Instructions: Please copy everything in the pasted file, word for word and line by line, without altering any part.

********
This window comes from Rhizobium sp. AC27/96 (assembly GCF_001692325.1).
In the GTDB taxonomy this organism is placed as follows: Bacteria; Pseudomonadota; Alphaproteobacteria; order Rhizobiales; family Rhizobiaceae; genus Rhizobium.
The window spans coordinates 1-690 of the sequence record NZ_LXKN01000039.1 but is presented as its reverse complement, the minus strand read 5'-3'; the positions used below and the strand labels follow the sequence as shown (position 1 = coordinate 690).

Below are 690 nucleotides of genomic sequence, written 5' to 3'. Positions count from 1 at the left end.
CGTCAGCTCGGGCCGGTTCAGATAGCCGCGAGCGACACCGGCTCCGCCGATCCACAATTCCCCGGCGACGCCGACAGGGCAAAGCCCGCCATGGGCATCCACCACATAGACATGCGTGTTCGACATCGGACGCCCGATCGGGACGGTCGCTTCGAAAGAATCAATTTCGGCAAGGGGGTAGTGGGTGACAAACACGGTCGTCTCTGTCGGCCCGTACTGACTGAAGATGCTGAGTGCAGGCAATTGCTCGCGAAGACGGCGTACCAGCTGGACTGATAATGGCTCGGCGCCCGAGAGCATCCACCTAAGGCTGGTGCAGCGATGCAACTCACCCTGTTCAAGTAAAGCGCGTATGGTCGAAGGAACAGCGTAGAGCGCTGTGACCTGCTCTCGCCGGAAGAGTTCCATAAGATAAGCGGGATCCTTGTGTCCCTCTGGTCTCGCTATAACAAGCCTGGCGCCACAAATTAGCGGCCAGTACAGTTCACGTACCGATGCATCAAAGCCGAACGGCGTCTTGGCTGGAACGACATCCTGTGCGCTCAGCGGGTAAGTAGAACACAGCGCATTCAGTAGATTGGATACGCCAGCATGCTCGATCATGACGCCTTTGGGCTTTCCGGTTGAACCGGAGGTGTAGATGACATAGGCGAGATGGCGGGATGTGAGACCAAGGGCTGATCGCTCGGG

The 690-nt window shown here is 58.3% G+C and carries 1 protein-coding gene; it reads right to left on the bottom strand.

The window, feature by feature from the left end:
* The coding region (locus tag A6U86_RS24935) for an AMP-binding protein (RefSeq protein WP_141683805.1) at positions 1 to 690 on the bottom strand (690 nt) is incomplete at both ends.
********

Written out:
This window comes from Rhizobium sp. AC27/96 (assembly GCF_001692325.1).
In the GTDB taxonomy this organism is placed as follows: Bacteria; Pseudomonadota; Alphaproteobacteria; order Rhizobiales; family Rhizobiaceae; genus Rhizobium.
The window spans coordinates 1-690 of the sequence record NZ_LXKN01000039.1 but is presented as its reverse complement, the minus strand read 5'-3'; the positions used below and the strand labels follow the sequence as shown (position 1 = coordinate 690).

Below are 690 nucleotides of genomic sequence, written 5' to 3'. Positions count from 1 at the left end.
CGTCAGCTCGGGCCGGTTCAGATAGCCGCGAGCGACACCGGCTCCGCCGATCCACAATTCCCCGGCGACGCCGACAGGGCAAAGCCCGCCATGGGCATCCACCACATAGACATGCGTGTTCGACATCGGACGCCCGATCGGGACGGTCGCTTCGAAAGAATCAATTTCGGCAAGGGGGTAGTGGGTGACAAACACGGTCGTCTCTGTCGGCCCGTACTGACTGAAGATGCTGAGTGCAGGCAATTGCTCGCGAAGACGGCGTACCAGCTGGACTGATAATGGCTCGGCGCCCGAGAGCATCCACCTAAGGCTGGTGCAGCGATGCAACTCACCCTGTTCAAGTAAAGCGCGTATGGTCGAAGGAACAGCGTAGAGCGCTGTGACCTGCTCTCGCCGGAAGAGTTCCATAAGATAAGCGGGATCCTTGTGTCCCTCTGGTCTCGCTATAACAAGCCTGGCGCCACAAATTAGCGGCCAGTACAGTTCACGTACCGATGCATCAAAGCCGAACGGCGTCTTGGCTGGAACGACATCCTGTGCGCTCAGCGGGTAAGTAGAACACAGCGCATTCAGTAGATTGGATACGCCAGCATGCTCGATCATGACGCCTTTGGGCTTTCCGGTTGAACCGGAGGTGTAGATGACATAGGCGAGATGGCGGGATGTGAGACCAAGGGCTGATCGCTCGGG

The 690-nt window shown here is 58.3% G+C and carries 1 protein-coding gene; it reads right to left on the bottom strand.

The window, feature by feature from the left end:
* The coding region (locus tag A6U86_RS24935) for an AMP-binding protein (RefSeq protein WP_141683805.1) at positions 1 to 690 on the bottom strand (690 nt) is incomplete at both ends.